On Jan. 16, Bush once again demanded that the Baathist regime permit the return of UN arms inspectors into Iraq. He added: "If he (Saddam) doesn't, we'll have to deal with that at the appropriate time". The implications were not lost on Baghdad, with Saddam Hussein retorting on Jan. 17, in a speech marking the 11th anniversary of the start of the Gulf war: "After the course of aggression 11 years ago, backed up by a continuous aggression till this day, our people will not be taken by surprise... Will the performance of one who has sat an examination and passed it be higher and better, or lower and lesser?" The message Saddam wanted to convey was that Iraq would survive another attack.

From Iran's perspective, the sources point out, the situation is developing in a way that will leave it with several strategic advantages. If the US does expand the war against terror by targeting Iraq, then according to according to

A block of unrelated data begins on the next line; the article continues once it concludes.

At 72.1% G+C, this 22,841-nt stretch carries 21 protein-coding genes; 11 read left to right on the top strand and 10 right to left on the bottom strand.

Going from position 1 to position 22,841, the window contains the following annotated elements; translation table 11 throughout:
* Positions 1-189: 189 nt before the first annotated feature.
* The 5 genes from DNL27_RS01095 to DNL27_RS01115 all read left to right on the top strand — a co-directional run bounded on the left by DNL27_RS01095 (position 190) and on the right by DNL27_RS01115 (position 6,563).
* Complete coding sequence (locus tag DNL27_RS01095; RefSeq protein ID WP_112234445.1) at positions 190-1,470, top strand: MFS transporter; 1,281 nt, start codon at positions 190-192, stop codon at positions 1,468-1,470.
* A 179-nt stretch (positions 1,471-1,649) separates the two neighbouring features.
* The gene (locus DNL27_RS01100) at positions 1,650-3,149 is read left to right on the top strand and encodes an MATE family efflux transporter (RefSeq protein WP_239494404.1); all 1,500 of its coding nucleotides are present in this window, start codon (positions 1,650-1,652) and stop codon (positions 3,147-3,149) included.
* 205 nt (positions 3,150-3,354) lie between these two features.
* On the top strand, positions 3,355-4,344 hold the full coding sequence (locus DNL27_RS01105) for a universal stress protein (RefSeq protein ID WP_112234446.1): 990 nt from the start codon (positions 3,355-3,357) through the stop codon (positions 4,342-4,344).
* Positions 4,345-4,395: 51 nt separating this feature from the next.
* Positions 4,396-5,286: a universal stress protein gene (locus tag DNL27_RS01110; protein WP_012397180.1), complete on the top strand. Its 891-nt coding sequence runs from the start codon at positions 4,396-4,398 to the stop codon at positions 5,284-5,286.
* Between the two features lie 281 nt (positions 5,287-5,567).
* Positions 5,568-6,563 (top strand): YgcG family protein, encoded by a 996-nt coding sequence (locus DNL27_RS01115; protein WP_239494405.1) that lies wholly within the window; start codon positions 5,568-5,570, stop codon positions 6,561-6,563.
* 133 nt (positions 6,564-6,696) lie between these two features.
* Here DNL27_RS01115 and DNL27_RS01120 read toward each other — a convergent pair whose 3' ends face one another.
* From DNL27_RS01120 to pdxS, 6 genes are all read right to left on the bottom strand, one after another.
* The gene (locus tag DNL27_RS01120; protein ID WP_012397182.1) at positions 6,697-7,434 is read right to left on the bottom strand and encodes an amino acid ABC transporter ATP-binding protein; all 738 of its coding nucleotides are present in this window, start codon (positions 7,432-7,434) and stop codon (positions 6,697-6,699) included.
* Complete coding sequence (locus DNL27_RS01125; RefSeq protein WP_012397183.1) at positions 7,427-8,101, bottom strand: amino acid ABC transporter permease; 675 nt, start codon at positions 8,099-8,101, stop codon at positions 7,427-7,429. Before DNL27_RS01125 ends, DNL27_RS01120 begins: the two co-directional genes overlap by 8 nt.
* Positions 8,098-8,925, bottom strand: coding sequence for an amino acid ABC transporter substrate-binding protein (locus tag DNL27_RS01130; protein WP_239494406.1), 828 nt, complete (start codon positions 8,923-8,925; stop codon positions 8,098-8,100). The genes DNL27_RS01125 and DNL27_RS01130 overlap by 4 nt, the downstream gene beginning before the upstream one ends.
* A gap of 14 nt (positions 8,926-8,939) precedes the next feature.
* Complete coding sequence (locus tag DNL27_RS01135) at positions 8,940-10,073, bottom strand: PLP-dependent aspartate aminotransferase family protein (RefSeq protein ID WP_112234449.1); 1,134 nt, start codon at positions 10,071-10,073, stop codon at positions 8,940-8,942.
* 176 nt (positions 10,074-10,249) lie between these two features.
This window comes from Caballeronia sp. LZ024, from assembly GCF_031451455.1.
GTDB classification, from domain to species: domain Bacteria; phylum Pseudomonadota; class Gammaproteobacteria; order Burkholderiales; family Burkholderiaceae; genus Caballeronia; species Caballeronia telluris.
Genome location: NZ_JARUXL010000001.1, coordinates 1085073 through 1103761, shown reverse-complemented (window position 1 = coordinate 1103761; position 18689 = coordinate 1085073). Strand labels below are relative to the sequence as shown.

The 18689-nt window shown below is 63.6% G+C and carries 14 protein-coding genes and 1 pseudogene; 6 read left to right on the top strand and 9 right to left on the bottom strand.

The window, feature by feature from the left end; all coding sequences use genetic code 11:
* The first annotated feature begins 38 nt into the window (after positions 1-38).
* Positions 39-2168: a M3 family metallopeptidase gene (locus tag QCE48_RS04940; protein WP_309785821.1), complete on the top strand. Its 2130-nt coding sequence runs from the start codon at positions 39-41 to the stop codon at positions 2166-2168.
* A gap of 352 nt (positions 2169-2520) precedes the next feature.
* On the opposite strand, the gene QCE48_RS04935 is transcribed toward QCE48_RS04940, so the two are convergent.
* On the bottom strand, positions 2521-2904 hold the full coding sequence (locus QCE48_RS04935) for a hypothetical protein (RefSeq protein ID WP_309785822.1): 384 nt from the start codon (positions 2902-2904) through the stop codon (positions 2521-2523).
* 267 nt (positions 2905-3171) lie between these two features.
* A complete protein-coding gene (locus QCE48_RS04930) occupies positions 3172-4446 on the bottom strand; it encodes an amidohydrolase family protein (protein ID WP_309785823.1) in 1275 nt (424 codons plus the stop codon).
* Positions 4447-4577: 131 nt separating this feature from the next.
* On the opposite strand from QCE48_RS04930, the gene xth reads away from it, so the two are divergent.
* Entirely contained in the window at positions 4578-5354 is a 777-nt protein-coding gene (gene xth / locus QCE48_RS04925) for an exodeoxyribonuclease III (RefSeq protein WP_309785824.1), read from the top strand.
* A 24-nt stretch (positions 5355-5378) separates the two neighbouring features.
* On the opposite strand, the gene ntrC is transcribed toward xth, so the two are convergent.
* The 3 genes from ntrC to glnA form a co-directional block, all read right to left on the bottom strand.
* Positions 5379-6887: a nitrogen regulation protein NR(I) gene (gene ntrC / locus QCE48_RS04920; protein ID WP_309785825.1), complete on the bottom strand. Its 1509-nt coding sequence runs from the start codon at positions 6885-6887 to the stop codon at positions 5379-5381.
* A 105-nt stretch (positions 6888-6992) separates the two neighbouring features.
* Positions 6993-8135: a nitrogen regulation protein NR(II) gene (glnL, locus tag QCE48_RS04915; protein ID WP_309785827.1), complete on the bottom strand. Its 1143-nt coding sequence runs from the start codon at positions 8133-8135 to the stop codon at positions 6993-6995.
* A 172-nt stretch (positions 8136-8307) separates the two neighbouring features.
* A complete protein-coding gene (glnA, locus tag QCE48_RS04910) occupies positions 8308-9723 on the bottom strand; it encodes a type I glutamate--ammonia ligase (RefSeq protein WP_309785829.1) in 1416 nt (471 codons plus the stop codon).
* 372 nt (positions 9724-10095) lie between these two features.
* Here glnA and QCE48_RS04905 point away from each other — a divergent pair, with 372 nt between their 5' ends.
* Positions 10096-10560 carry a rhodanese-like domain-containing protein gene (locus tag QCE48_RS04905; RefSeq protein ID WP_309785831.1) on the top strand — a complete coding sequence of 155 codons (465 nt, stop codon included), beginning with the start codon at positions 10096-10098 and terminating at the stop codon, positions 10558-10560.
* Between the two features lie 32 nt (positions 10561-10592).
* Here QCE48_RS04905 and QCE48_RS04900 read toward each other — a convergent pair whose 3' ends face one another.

prep.
1. As stated or indicated by; on the authority of: according to historians.

2. In keeping with: according to instructions.

3.
 the sources Tehran would stand to benefit in the following ways:

1. Saddam's regime, or at least the Takriti elite, would most likely be dismantled dis·man·tle  
tr.v. dis·man·tled, dis·man·tling, dis·man·tles
1.
a. To take apart; disassemble; tear down.

b.
 because for the US any other outcome would amount to a defeat. This would create a situation of considerable instability within Iraq, representing a kind of vengeance for Iran which during the 1980s saw an Iraq backed by the US and its allies engaging Iran in a war which cost over 1 million lives. More importantly, it will allow Iran to propose a broad-based government (not dissimilar to the one put in place in Afghanistan) wherein where·in  
adv.
In what way; how: Wherein have we sinned?

conj.
1. In which location; where: the country wherein those people live.

2.